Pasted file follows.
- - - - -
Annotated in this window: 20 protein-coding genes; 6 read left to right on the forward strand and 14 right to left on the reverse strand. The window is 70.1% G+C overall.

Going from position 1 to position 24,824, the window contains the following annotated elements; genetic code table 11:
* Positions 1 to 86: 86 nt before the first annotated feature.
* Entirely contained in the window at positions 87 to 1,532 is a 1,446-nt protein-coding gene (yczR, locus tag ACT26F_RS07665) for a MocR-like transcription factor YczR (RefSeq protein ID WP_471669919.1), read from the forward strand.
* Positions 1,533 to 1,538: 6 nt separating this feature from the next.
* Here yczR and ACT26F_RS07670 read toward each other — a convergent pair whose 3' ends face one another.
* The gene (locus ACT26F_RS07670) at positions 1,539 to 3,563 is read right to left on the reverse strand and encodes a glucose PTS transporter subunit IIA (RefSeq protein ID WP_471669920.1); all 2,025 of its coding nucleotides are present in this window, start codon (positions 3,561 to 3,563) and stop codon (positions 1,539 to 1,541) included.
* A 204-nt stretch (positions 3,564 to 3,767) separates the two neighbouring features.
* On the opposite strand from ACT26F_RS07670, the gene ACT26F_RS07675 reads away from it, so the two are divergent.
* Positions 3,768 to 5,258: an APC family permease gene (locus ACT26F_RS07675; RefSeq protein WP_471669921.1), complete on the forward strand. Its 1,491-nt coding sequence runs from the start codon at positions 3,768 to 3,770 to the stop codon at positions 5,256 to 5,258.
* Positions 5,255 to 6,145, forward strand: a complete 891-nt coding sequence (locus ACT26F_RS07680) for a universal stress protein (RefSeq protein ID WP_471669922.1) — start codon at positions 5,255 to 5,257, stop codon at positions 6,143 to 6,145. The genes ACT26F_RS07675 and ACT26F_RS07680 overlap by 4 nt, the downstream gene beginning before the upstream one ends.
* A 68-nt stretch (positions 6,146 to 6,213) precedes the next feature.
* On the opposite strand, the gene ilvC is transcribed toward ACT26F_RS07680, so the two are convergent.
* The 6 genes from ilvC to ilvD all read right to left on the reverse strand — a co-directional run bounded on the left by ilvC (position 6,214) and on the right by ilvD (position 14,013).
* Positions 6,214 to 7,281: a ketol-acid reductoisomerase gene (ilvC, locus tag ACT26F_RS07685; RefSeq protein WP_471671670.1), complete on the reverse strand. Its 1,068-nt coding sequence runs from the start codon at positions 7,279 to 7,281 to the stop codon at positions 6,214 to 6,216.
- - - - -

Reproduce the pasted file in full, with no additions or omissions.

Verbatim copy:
Annotated in this window: 20 protein-coding genes; 6 read left to right on the forward strand and 14 right to left on the reverse strand. The window is 70.1% G+C overall.

Going from position 1 to position 24,824, the window contains the following annotated elements; genetic code table 11:
* Positions 1 to 86: 86 nt before the first annotated feature.
* Entirely contained in the window at positions 87 to 1,532 is a 1,446-nt protein-coding gene (yczR, locus tag ACT26F_RS07665) for a MocR-like transcription factor YczR (RefSeq protein ID WP_471669919.1), read from the forward strand.
* Positions 1,533 to 1,538: 6 nt separating this feature from the next.
* Here yczR and ACT26F_RS07670 read toward each other — a convergent pair whose 3' ends face one another.
* The gene (locus ACT26F_RS07670) at positions 1,539 to 3,563 is read right to left on the reverse strand and encodes a glucose PTS transporter subunit IIA (RefSeq protein ID WP_471669920.1); all 2,025 of its coding nucleotides are present in this window, start codon (positions 3,561 to 3,563) and stop codon (positions 1,539 to 1,541) included.
* A 204-nt stretch (positions 3,564 to 3,767) separates the two neighbouring features.
* On the opposite strand from ACT26F_RS07670, the gene ACT26F_RS07675 reads away from it, so the two are divergent.
* Positions 3,768 to 5,258: an APC family permease gene (locus ACT26F_RS07675; RefSeq protein WP_471669921.1), complete on the forward strand. Its 1,491-nt coding sequence runs from the start codon at positions 3,768 to 3,770 to the stop codon at positions 5,256 to 5,258.
* Positions 5,255 to 6,145, forward strand: a complete 891-nt coding sequence (locus ACT26F_RS07680) for a universal stress protein (RefSeq protein ID WP_471669922.1) — start codon at positions 5,255 to 5,257, stop codon at positions 6,143 to 6,145. The genes ACT26F_RS07675 and ACT26F_RS07680 overlap by 4 nt, the downstream gene beginning before the upstream one ends.
* A 68-nt stretch (positions 6,146 to 6,213) precedes the next feature.
* On the opposite strand, the gene ilvC is transcribed toward ACT26F_RS07680, so the two are convergent.
* The 6 genes from ilvC to ilvD all read right to left on the reverse strand — a co-directional run bounded on the left by ilvC (position 6,214) and on the right by ilvD (position 14,013).
* Positions 6,214 to 7,281: a ketol-acid reductoisomerase gene (ilvC, locus tag ACT26F_RS07685; RefSeq protein WP_471671670.1), complete on the reverse strand. Its 1,068-nt coding sequence runs from the start codon at positions 7,279 to 7,281 to the stop codon at positions 6,214 to 6,216.